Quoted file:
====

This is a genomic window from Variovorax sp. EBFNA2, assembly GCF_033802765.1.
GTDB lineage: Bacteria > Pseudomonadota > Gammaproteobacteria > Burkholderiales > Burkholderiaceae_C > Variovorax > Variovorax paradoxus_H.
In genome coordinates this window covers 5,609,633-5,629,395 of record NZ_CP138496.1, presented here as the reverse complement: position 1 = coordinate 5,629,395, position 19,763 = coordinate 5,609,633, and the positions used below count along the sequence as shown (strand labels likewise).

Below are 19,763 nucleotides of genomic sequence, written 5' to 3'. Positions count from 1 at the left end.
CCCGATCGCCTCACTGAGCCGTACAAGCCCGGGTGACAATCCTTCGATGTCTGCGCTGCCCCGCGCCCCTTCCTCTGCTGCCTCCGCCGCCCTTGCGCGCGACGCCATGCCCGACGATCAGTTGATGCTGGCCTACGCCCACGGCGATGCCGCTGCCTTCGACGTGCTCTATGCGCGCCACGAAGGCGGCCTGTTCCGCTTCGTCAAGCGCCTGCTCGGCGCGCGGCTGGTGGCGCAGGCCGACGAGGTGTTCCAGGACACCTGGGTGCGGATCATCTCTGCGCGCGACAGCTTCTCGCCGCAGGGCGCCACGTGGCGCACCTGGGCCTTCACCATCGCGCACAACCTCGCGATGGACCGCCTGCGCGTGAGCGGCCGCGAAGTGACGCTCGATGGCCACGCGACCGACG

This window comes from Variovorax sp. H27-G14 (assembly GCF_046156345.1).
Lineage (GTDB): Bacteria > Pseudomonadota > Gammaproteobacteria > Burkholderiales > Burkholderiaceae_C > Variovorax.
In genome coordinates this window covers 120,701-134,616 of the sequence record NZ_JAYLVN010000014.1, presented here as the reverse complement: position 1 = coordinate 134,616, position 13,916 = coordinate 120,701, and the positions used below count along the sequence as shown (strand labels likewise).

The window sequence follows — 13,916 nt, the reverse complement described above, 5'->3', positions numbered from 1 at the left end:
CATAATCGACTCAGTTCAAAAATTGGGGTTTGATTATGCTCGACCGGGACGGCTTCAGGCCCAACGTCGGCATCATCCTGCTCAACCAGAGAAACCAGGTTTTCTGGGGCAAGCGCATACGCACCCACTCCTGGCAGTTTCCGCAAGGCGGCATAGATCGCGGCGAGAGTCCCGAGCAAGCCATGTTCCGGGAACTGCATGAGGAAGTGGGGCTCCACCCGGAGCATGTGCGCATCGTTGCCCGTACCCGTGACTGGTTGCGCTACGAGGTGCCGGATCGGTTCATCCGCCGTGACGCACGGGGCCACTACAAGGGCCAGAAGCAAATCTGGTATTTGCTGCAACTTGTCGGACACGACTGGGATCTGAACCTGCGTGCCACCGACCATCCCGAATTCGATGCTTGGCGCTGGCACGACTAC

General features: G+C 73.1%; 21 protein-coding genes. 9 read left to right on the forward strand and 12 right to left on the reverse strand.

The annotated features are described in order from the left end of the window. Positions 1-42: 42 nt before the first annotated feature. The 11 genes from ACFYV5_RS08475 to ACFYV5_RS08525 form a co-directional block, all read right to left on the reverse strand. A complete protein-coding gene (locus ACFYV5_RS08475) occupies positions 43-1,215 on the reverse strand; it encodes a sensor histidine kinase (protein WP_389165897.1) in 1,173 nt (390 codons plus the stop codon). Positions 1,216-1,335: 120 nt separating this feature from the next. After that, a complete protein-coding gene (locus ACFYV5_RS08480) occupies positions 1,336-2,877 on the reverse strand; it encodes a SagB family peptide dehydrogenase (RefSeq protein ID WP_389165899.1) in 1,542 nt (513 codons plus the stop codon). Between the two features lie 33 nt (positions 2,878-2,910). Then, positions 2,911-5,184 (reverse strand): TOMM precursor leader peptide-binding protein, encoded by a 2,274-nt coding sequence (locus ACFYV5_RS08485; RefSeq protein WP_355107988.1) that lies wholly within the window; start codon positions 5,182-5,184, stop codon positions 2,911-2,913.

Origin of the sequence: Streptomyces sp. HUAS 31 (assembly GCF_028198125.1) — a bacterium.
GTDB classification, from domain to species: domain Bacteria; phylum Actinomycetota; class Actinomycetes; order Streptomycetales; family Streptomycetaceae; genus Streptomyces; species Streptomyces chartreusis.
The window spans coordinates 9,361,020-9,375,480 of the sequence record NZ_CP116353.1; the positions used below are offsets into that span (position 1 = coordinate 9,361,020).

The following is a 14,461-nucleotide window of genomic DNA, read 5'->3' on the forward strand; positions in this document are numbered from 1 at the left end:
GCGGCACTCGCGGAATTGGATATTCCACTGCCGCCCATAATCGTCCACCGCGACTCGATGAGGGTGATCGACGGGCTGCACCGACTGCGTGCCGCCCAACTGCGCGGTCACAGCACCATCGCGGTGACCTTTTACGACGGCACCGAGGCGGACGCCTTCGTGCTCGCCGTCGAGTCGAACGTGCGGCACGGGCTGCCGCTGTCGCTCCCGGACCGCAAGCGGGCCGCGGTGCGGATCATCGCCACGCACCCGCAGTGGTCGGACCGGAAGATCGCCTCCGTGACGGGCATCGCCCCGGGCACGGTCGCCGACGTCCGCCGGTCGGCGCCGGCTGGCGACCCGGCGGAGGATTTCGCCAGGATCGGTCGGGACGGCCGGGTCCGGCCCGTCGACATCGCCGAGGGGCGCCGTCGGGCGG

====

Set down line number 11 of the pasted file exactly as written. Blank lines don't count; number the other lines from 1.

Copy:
General features: G+C 73.1%; 21 protein-coding genes. 9 read left to right on the forward strand and 12 right to left on the reverse strand.